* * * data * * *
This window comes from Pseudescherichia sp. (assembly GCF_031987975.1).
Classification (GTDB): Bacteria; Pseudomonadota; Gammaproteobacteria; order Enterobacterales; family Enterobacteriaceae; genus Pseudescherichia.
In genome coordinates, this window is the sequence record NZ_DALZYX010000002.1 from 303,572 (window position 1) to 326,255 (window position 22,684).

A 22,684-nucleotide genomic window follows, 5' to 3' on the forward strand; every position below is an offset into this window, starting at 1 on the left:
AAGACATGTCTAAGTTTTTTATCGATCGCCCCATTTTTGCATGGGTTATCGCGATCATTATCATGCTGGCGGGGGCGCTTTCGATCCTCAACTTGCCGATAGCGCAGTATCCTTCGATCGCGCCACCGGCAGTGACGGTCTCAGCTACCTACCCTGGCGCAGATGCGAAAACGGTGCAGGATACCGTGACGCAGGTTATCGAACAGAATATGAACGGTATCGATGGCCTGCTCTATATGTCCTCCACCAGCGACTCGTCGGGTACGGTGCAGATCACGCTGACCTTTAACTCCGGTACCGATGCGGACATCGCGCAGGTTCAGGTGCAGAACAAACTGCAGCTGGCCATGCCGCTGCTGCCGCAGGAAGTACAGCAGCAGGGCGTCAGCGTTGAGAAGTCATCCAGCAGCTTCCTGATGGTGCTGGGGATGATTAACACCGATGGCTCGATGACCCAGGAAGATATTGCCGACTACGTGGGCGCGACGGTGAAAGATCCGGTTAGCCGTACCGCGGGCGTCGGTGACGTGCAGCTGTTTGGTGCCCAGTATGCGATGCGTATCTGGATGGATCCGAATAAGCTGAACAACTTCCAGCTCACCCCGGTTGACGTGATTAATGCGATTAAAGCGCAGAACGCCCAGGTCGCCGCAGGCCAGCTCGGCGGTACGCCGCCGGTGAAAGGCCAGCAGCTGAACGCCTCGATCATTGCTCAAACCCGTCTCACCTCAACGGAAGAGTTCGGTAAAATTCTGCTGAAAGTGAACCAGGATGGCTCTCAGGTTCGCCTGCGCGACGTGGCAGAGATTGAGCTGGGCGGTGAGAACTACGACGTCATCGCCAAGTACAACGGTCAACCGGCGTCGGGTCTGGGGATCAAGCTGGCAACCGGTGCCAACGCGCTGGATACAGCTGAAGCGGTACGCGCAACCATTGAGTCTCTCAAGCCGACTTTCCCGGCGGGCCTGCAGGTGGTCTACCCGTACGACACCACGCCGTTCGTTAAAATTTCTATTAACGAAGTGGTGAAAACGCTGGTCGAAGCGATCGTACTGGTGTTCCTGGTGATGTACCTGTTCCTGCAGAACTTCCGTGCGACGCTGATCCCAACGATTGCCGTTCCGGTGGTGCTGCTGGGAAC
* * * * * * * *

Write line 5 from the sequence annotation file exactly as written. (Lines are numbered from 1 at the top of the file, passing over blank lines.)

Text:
AAGACATGTCTAAGTTTTTTATCGATCGCCCCATTTTTGCATGGGTTATCGCGATCATTATCATGCTGGCGGGGGCGCTTTCGATCCTCAACTTGCCGATAGCGCAGTATCCTTCGATCGCGCCACCGGCAGTGACGGTCTCAGCTACCTACCCTGGCGCAGATGCGAAAACGGTGCAGGATACCGTGACGCAGGTTATCGAACAGAATATGAACGGTATCGATGGCCTGCTCTATATGTCCTCCACCAGCGACTCGTCGGGTACGGTGCAGATCACGCTGACCTTTAACTCCGGTACCGATGCGGACATCGCGCAGGTTCAGGTGCAGAACAAACTGCAGCTGGCCATGCCGCTGCTGCCGCAGGAAGTACAGCAGCAGGGCGTCAGCGTTGAGAAGTCATCCAGCAGCTTCCTGATGGTGCTGGGGATGATTAACACCGATGGCTCGATGACCCAGGAAGATATTGCCGACTACGTGGGCGCGACGGTGAAAGATCCGGTTAGCCGTACCGCGGGCGTCGGTGACGTGCAGCTGTTTGGTGCCCAGTATGCGATGCGTATCTGGATGGATCCGAATAAGCTGAACAACTTCCAGCTCACCCCGGTTGACGTGATTAATGCGATTAAAGCGCAGAACGCCCAGGTCGCCGCAGGCCAGCTCGGCGGTACGCCGCCGGTGAAAGGCCAGCAGCTGAACGCCTCGATCATTGCTCAAACCCGTCTCACCTCAACGGAAGAGTTCGGTAAAATTCTGCTGAAAGTGAACCAGGATGGCTCTCAGGTTCGCCTGCGCGACGTGGCAGAGATTGAGCTGGGCGGTGAGAACTACGACGTCATCGCCAAGTACAACGGTCAACCGGCGTCGGGTCTGGGGATCAAGCTGGCAACCGGTGCCAACGCGCTGGATACAGCTGAAGCGGTACGCGCAACCATTGAGTCTCTCAAGCCGACTTTCCCGGCGGGCCTGCAGGTGGTCTACCCGTACGACACCACGCCGTTCGTTAAAATTTCTATTAACGAAGTGGTGAAAACGCTGGTCGAAGCGATCGTACTGGTGTTCCTGGTGATGTACCTGTTCCTGCAGAACTTCCGTGCGACGCTGATCCCAACGATTGCCGTTCCGGTGGTGCTGCTGGGAAC